Despite some social and political changes in the post-reconstruction and post-apartheid eras of the United States and South Africa, land has remained a commodified and privatized resource that has enabled capitalism to flourish in an individualistic, highly competitive, and profit-driven manner. The modern land reform processes of the Western Cape, South Africa demonstrate how neo-liberal land policies pose numerous constraints to the financial development of historically disadvantaged groups such as women. However, black women during the sharecropping era of the Mississippi Delta (1877-1950), reveal the ways in which disenfranchised women have the ability to be grassroots activists and change agents in the most capitalist, patriarchal, white supremacist communities. These research methodologies in South Africa and the U.S. differ in regards to their historical and geographical location, but feminist epistemology provides the analysis needed to bridge these studies in women’s livelihoods and land ownership.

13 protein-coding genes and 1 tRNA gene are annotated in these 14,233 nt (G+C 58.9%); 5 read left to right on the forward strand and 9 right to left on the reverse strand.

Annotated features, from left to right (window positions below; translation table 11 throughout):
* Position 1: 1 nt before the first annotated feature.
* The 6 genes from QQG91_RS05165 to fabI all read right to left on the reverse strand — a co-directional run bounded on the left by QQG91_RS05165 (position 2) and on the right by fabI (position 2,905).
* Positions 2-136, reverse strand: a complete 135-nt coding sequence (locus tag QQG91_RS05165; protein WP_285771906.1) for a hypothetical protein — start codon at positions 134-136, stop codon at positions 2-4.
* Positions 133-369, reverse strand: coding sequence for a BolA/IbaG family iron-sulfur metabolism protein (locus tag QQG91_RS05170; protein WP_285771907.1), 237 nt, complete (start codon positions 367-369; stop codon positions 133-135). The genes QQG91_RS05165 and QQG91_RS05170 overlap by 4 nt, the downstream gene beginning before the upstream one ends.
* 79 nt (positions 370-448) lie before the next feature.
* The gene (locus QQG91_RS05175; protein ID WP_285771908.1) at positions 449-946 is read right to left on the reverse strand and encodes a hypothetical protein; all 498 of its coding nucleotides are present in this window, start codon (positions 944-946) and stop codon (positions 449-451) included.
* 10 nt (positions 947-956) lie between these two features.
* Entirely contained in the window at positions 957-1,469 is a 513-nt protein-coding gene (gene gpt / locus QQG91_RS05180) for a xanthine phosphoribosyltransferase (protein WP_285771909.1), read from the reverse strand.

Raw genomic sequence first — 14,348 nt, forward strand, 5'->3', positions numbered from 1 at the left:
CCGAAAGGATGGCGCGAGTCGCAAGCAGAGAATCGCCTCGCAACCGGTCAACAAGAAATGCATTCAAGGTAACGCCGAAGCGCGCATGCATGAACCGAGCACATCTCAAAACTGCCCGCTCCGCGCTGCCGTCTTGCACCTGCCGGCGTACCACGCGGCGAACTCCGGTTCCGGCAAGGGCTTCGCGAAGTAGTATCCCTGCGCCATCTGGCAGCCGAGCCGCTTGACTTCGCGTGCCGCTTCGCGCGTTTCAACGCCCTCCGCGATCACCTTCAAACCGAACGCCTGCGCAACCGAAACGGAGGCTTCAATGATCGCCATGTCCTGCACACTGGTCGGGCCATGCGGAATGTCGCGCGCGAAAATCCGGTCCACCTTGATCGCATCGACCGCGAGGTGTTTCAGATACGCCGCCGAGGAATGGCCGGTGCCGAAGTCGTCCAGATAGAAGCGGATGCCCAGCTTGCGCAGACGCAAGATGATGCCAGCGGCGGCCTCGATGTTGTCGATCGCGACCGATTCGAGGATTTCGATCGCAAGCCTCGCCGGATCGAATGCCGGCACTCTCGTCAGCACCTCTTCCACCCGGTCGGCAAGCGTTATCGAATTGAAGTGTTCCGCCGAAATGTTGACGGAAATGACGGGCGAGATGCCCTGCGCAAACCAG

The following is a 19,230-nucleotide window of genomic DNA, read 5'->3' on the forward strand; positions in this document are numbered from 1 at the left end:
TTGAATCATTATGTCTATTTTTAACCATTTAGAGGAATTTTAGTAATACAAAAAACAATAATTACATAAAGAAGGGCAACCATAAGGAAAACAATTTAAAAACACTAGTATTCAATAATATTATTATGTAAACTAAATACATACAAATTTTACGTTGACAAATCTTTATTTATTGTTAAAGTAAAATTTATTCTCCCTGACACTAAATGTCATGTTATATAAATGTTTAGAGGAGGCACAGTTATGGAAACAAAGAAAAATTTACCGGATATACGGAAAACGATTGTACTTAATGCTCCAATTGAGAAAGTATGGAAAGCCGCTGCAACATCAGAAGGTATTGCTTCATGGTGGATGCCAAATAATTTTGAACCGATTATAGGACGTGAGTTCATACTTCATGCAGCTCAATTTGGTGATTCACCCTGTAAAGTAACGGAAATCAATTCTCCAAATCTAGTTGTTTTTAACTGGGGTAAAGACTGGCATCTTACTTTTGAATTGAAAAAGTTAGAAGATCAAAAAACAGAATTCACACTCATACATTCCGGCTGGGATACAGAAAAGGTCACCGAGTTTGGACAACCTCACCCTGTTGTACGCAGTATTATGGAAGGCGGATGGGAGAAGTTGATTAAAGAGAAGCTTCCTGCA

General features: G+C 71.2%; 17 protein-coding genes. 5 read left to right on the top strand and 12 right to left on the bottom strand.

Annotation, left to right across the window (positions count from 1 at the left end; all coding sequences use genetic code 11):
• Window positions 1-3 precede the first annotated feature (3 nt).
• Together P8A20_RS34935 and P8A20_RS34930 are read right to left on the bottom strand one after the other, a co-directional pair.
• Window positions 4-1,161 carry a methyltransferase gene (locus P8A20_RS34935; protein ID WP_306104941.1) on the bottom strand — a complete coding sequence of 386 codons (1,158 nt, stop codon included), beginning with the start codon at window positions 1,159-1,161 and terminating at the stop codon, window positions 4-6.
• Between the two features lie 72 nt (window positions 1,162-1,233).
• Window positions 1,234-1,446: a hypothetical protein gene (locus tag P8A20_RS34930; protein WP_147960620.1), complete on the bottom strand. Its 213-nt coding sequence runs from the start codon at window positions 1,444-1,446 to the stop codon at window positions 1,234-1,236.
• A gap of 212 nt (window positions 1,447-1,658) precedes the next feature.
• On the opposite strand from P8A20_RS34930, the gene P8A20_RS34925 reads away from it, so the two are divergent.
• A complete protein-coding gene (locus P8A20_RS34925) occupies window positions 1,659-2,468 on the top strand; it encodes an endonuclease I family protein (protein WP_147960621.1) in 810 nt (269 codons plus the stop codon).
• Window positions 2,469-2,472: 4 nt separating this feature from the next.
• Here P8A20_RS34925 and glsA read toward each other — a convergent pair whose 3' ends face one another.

Williams, Alessandra, "A Piece of Land: Black Women and Land in South Africa and the United States of America" (2007). American Studies Honors Projects. Paper 2.
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